Rosa nutkana Presl
Medium to tall shrub 0.5-3 m tall, spreading by rhizomes and often thicket-forming; stems stout to spindly, erect to arching, with a pair of large prickles (thorns) at each node, usually lacking internodal prickles; mature stems blackish. Leaves: Alternate, deciduous, odd-pinnately compound, the leaf-stalk and axis glandular-hairy or short-hairy; leaflets five or seven (nine), elliptic to egg-shaped, 1-7 cm long, coarsely single- or double-toothed, somewhat glandular-short-hairy beneath; stipules usually glandular-blunt-toothed. Flowers: Inflorescence of usually single, sometimes two or three, stalked flowers on lateral branchlets; corollas pink, saucer-shaped, large (4-8 cm across), the petals five, (2) 2.5-4 cm long; calyces smooth or glandular-bristly, five lobed, the lobes lanceolate, 1.5-4 cm long, long-tapering and narrowing then flaring below the tip, persistent; ovaries superior but enclosed in the urn-shaped floral tube (hypanthium); stamens numerous. Fruits: Achenes, numerous, stiffly hairy on one side, enclosed by the fleshy hypanthium, which ripens into a purplish-red, globe- to pear-shaped hip 1-2 cm long (from Douglas et al., 1999). Photo by Dave Polster.
Mesic to moist thickets, forest edges, river terraces, shorelines, stream banks, clearings and roadsides in the lowland and montane zones. Floodplains, open stream banks, and meadows from low to mid-elevations (Reed, 1993; Pojar and MacKinnon, 1994). Most frequent in floodplains; sporadic in non-forested communities and open-canopy forests on water-shedding sites with fluctuating groundwater tables (Klinka et al., 1989).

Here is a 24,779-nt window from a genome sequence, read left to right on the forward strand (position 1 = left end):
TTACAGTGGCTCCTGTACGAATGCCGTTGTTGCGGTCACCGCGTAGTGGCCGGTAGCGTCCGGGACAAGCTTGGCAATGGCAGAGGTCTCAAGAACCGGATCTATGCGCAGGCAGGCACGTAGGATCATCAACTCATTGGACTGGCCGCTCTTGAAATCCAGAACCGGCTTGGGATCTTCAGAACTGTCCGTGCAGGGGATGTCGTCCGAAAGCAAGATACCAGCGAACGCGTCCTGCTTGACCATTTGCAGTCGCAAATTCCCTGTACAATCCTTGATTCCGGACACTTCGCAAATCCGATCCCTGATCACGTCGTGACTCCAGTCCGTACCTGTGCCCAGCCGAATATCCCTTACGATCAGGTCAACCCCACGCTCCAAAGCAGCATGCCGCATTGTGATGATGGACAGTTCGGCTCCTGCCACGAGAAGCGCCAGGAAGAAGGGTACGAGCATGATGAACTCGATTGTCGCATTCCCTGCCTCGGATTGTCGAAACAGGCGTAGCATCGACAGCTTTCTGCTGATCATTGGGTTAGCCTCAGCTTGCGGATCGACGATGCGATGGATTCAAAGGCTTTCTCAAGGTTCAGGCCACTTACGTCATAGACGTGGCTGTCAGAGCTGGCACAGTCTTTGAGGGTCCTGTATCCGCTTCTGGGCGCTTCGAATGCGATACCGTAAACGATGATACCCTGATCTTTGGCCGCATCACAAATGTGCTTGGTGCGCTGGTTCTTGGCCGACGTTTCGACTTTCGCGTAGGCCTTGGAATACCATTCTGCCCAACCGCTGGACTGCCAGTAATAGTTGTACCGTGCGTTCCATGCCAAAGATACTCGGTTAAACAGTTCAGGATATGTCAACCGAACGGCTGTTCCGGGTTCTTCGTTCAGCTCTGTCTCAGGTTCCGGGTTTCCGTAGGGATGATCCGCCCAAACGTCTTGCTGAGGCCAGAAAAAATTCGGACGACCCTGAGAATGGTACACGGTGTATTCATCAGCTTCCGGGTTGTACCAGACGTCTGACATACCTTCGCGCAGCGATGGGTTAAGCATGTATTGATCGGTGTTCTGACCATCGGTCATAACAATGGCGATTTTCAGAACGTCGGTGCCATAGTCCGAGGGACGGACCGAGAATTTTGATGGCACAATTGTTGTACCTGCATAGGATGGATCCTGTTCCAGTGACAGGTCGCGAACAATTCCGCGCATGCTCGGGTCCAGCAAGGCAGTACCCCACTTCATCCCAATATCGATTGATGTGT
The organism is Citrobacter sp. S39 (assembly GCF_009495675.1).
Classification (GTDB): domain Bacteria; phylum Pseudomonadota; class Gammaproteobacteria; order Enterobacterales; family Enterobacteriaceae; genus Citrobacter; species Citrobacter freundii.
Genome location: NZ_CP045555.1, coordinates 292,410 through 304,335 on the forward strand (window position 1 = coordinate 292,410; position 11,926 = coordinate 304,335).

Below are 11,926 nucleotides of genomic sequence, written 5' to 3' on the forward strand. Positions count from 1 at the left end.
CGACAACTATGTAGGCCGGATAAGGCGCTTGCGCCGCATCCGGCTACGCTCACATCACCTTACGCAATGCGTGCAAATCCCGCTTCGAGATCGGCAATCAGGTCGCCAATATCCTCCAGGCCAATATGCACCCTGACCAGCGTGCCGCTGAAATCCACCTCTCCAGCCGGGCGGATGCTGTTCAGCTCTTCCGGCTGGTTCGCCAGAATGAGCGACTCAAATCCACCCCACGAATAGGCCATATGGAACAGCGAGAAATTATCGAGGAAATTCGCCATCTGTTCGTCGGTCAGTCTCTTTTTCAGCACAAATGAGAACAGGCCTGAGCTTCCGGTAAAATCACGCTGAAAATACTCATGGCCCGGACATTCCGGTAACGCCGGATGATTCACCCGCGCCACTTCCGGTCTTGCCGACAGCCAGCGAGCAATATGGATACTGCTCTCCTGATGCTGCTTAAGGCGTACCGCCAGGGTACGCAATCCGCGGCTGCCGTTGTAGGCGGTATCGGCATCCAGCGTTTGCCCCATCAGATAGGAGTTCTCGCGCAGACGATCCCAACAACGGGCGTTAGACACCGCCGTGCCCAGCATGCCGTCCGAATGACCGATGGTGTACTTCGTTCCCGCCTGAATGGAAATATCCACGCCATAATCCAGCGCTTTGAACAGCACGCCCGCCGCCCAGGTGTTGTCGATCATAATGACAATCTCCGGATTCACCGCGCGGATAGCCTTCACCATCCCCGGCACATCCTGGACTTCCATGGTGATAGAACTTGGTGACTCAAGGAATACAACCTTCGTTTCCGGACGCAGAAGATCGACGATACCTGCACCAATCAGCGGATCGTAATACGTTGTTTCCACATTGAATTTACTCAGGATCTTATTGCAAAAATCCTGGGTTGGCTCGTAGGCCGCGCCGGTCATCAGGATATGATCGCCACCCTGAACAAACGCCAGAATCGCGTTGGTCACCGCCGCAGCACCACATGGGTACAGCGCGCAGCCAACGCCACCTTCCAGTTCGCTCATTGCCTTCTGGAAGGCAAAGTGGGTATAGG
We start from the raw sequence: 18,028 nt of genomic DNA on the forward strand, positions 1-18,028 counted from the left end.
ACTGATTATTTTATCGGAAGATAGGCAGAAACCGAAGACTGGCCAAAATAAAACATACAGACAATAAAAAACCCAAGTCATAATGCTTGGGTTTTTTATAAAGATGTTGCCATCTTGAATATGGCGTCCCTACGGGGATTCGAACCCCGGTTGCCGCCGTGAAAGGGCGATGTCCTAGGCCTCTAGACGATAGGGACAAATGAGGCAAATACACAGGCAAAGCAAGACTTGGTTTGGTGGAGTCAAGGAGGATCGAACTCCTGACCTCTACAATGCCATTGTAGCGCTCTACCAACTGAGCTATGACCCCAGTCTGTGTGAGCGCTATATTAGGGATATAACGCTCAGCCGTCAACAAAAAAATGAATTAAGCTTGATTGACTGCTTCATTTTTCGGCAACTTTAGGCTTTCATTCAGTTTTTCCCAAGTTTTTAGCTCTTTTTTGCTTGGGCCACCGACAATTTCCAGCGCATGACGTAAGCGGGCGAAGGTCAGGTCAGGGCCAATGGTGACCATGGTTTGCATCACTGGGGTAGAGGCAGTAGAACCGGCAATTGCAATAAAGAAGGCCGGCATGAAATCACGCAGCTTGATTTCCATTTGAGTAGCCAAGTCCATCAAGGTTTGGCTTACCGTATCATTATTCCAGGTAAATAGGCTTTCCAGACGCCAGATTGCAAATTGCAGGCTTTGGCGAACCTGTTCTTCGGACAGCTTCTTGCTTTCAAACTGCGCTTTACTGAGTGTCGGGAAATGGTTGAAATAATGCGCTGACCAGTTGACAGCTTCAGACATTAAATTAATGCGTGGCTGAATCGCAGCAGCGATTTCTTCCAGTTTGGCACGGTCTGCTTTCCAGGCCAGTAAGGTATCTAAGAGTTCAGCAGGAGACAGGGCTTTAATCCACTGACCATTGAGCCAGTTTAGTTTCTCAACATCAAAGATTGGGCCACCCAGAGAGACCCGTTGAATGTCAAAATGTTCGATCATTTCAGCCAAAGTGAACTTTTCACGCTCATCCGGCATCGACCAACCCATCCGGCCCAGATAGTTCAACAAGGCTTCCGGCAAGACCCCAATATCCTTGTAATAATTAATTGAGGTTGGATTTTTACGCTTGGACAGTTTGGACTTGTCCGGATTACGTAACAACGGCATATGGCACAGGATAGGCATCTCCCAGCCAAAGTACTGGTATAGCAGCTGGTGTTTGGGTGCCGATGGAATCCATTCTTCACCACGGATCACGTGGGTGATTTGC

Clayey-loam, sandy-loam or sandy soil (Reed, 1993; Pojar and MacKinnon, 1994).
Nitrogen-rich moderately moist to moist soils (Reed, 1993). Characteristic of Moder and Mull humus forms (Klinka et al., 1989).
Moderately moist to moist but well-draining soils (Reed, 1993). Moderately moist to very moist soils (Klinka et al., 1989).
Shade tolerant (Reed, 1993). Shade tolerant/intolerant (Klinka et al., 1989).
Soil-binding characteristics (Reed, 1993; King County, 1994)
Source of food and cover for many wildlife species (Reed, 1993; King Country, 1994).
Hedges and hedgerows (B. Costanzo, personal communication).
Sometimes branches used in steaming pits, cooking baskets and root-storage pits. Lined cedar-baskets with leaves to flavour and prevent burning. Young shoots sometimes eaten in early spring. Branches or strips were boiled to make tea or eye-wash for cataracts or to enhance eyesight. Leaves were mashed for eye poultices for sore eyes or abscesses. Chewed leaves applied to bee stings, ripe hips were steeped and mashed and fed to babies for diarrhea (Pojar and MacKinnon, 1994).
May - June
fruit ripening time
seed collection time
August through September
no seeds per kg
66,135 - 132,274 (Gill and Poggee, 1974)
collection and abstraction
Collect and dry and crush or soak in water and macerate to remove seed (King County, 1994).
Store processed seed in sealed containers at 5º C.
fruit seed dormancy treatment
Need after-ripening. If spring sown, a warm stratification followed by a cold stratification is necessary for germination, or seed can be sown fresh in fall. Sow into propagating flats in a finely milled peat: vermiculite growing medium (Rose et al., 1998).
additional info and photos
For more information and pictures, visit the E-Flora BC website at www.eflora.bc.ca.